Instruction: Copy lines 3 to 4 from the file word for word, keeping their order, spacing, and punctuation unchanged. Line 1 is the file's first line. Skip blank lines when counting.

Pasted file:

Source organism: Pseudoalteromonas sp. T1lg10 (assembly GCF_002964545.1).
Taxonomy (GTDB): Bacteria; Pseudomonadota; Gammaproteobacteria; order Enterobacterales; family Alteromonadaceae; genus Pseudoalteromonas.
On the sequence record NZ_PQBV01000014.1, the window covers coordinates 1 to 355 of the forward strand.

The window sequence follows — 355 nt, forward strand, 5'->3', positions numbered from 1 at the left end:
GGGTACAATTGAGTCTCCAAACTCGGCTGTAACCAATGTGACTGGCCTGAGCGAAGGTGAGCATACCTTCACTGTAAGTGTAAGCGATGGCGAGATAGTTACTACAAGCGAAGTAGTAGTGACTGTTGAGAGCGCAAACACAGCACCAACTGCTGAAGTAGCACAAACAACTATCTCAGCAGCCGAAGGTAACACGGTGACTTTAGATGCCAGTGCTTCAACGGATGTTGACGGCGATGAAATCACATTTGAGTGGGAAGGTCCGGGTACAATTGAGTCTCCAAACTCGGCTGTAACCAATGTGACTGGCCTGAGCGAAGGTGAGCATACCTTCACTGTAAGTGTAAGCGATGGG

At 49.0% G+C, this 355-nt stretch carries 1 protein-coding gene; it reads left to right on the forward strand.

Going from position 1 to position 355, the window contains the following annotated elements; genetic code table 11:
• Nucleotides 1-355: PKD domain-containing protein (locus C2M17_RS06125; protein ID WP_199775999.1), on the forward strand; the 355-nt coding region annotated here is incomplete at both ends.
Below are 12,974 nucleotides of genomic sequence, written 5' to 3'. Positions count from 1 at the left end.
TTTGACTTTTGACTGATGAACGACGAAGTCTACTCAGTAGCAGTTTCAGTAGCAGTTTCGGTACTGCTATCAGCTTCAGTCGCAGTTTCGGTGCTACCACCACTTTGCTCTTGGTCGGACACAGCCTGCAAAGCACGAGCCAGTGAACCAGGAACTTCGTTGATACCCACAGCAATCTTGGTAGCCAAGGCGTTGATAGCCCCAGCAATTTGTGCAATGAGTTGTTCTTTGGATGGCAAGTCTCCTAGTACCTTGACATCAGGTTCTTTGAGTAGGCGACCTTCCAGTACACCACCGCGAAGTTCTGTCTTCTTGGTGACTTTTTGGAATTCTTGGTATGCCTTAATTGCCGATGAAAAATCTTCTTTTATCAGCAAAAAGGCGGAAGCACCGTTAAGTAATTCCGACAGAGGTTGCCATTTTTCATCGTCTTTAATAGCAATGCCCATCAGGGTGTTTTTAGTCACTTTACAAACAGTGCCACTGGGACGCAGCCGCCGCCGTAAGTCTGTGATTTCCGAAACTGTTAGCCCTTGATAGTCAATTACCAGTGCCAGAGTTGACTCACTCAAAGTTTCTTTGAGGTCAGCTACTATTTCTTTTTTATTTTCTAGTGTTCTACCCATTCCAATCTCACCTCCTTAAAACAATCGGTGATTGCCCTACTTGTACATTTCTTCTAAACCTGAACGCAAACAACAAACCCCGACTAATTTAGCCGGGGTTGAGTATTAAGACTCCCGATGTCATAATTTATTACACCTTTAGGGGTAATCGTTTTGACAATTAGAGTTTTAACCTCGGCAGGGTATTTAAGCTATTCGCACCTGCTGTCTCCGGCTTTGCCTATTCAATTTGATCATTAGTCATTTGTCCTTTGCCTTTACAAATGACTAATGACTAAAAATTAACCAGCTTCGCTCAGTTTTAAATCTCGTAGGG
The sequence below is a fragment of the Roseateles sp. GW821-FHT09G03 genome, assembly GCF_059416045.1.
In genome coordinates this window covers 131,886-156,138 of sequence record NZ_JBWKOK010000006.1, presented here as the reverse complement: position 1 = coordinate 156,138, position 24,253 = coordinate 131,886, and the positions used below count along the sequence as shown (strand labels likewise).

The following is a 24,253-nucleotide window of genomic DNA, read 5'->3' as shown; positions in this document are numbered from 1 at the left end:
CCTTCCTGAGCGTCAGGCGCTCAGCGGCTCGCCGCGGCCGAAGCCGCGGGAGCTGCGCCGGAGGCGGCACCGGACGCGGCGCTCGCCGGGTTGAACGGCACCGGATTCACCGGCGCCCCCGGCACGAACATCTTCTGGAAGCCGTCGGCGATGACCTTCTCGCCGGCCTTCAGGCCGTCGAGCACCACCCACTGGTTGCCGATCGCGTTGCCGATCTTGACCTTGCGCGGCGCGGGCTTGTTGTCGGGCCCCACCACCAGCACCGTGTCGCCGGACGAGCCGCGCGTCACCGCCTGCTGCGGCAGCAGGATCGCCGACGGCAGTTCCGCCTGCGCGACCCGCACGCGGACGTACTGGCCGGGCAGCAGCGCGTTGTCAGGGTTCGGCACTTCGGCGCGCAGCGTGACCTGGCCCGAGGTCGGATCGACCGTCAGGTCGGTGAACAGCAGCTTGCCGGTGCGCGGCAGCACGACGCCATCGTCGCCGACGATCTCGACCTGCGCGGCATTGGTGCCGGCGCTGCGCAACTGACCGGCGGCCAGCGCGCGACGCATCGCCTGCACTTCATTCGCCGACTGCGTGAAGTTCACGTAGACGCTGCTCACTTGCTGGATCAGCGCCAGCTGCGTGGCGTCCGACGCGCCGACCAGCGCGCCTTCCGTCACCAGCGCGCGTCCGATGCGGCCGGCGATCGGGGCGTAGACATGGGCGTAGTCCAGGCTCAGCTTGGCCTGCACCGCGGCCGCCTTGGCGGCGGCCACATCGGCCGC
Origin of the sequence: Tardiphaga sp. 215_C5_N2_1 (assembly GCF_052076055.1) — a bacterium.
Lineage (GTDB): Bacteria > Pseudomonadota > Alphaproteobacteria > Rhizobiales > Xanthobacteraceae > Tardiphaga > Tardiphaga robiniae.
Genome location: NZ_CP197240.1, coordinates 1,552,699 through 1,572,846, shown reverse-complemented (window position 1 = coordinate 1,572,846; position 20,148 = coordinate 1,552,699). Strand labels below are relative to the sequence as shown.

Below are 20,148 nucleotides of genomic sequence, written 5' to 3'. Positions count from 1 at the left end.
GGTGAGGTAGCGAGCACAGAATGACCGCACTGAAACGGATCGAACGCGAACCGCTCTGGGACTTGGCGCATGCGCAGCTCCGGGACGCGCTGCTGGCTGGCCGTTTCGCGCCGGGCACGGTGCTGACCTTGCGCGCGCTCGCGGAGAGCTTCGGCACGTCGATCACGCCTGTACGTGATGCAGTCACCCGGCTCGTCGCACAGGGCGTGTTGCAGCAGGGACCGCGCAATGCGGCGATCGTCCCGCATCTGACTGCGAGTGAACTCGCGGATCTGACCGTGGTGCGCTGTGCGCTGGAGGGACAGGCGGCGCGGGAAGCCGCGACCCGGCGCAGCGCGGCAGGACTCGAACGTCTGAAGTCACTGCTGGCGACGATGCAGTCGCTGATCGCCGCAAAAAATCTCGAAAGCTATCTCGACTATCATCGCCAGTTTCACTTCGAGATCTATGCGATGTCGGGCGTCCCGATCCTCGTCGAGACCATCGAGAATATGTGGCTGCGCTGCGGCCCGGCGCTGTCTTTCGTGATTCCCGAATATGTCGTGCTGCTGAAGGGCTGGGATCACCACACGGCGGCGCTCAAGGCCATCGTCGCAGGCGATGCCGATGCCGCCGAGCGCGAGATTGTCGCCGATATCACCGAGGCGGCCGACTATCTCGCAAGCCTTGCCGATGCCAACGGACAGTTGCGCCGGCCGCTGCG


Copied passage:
On the sequence record NZ_PQBV01000014.1, the window covers coordinates 1 to 355 of the forward strand.

The window sequence follows — 355 nt, forward strand, 5'->3', positions numbered from 1 at the left end: